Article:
And of course, we said this knowing that he will go through incredible changes. Not just in the next 13 weeks. I think for him, bootcamp will be a breeze. He comes across as totally unflappable. I hope he really is. What Krissy and I were really saying is that what we both are hoping for the son we share is that over the course of the next four years he can keep the demons at bay. That he can handle whatever's to come without suffering psychological damage that haunts him for the rest of his life and takes away his happiness and the light in his eyes. We want him to stay sane. To stay emotionally even-keeled, and stay grounded.

    I hugged him one last time, kissed him on the cheek, and said, "Jesse, just stay YOU."

    And then he was gone.

    Stay You. That's today's curated playlist. And although the playlist and the column are titled "Stay You," the songs are all about saying goodbye. You've probably got a lot more to add, so bring it on. My heart's not quite in it this week. I know you'll understand.

    Thursday, January 4, 2018

    The Cat Burglar

    You've heard stories of dogs traveling thousands of miles across the continent to find their families who moved to another state. I even had a cat that once left our new house & crossed two very busy streets to return to his old hunting grounds after I was evicted from my first apartment (ironically, it was for having a forbidden feline).  There's even the famous story of Charles the Cat, who ran away from his home in New Mexico while his owner was gone for a few weeks, and showed up in Chicago eight months later.

    And then there's Lint.

    Lint is my dad's cat. She's about eight months old, a black domestic short hair who was fostered by one of my sister's friends as a teeny kitten before being adopted by my dad. She's a fabulously interesting cat. Not very well behaved, but I attribute that to my dad's parenting style, which is to bellow from his seat on the couch. That's how he disciplined me & my sister when we were teens, and that's how he has disciplined the cat. So, just like me, she's a rebel. She jumps up on the counter tops, she does whatever the hell she wants and leaves a mess of popsicle sticks, candy wrappers and knocked over plants in her wake. Occasionally she draws blood while sharpening her claws on my father's pant legs, and every once in awhile she stays out all night. Just like me when I was a teenager.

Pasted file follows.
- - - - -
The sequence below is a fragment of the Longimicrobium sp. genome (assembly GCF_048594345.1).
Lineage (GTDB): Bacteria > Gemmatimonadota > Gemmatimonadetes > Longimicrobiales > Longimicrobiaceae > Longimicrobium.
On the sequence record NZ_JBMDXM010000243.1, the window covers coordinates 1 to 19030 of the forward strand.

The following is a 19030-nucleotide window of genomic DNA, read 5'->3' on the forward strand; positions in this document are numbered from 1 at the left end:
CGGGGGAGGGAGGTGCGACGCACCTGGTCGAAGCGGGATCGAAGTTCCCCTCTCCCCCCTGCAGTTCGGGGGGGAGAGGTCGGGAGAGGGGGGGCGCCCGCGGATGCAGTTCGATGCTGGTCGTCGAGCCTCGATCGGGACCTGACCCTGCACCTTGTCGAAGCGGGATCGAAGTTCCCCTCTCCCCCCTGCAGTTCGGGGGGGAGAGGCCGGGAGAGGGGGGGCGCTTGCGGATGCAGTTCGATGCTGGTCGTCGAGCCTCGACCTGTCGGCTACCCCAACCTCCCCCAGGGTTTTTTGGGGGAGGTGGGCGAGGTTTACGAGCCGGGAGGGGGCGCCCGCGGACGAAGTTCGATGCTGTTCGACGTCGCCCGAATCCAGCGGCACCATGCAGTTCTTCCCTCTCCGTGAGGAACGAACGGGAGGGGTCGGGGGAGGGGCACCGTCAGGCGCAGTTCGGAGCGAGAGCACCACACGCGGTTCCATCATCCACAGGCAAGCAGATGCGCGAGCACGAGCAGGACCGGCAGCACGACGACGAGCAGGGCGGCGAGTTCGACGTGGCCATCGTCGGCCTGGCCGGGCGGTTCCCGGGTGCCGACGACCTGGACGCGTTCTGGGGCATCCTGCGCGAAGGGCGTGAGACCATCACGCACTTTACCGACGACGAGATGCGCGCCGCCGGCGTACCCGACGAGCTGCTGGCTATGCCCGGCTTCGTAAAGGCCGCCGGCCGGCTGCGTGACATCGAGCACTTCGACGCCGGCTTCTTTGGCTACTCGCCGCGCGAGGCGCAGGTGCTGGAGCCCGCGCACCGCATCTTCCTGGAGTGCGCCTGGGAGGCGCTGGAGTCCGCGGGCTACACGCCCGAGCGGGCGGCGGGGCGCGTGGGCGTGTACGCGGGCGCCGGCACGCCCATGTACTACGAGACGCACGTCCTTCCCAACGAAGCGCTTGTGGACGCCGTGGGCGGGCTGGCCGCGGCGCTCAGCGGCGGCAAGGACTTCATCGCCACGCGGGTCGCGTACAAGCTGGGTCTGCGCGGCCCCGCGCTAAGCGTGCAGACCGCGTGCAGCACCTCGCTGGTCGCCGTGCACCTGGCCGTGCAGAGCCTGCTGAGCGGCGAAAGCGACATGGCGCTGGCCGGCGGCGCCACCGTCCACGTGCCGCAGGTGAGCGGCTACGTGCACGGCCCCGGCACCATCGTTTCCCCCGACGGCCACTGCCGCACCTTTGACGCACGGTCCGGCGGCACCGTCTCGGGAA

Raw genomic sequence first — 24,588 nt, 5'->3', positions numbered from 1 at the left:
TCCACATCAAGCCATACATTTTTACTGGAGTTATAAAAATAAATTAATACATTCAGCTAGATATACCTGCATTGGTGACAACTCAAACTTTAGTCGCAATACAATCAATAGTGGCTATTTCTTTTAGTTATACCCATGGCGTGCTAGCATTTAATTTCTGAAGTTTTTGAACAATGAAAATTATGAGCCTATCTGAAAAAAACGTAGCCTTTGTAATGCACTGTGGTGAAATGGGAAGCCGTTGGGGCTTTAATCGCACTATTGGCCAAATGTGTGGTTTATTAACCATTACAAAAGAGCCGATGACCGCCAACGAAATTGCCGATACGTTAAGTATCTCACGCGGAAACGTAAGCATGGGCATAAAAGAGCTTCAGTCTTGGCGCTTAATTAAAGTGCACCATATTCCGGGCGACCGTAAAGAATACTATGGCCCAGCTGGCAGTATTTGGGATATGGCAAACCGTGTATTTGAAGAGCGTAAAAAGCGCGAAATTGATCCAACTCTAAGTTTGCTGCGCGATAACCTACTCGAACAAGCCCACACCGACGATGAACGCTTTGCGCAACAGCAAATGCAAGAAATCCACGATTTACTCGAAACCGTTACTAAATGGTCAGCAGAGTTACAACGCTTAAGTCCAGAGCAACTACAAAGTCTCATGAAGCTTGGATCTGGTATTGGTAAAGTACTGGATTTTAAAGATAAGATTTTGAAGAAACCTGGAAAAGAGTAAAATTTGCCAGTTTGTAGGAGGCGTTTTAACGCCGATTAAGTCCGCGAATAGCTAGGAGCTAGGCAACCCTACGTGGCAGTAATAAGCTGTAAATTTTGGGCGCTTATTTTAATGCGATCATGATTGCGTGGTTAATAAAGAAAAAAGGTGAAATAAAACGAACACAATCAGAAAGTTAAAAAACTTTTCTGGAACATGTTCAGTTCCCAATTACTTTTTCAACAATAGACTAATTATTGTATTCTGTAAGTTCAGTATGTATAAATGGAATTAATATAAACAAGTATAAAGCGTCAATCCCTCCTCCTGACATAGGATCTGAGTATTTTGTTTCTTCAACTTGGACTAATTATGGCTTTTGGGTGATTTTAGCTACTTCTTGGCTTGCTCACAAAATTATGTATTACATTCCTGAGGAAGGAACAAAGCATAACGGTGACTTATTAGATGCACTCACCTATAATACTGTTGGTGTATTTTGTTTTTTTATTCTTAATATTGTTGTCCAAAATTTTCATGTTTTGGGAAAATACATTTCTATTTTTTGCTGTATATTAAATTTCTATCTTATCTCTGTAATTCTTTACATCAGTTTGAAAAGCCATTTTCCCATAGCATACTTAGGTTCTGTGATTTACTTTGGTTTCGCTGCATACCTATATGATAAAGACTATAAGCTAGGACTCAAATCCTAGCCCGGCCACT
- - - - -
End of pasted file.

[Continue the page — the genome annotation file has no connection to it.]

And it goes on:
What I'm about to tell you about my dad's parenting style (regarding the cat) is not going to make him very popular with you, and I almost considered leaving it out of the story altogether. But I think it's important to know this information, so I'm not gonna pussyfoot around it. But please, try to hold your judgment until I'm through, and bear in mind a couple of things:
    • My dad is 86, and can barely get around. He's got bad hips and bursitis. So yelling at the cat is pretty much all he can muster up these days.
    • My mom was hit by a car in August, and has spent the past 4 months in rehab.
    • My dad is a rocket scientist. Kind of a mad genius. He's also a tinkerer & an inventor.
    • My dad loves his cat. Photographic evidence below, but as my father's friends have become fewer and fewer during these last sunset years, this cat has provided a lonely man some much needed companionship and both of my parents hours of laughter and joy as they are constantly humored by Lint's constant antics.
    Mom finally came home from rehab in December. My husband and I traveled up to Oregon to help her transition back home.We had already spent countless hours on our last trip to my folk's the week prior cleaning, organizing and moving furniture around to accommodate my mother's limited mobility and her new walker. When we arrived at the house with mom, a young caregiver provided by an agency was already there, waiting with my dad and the cat.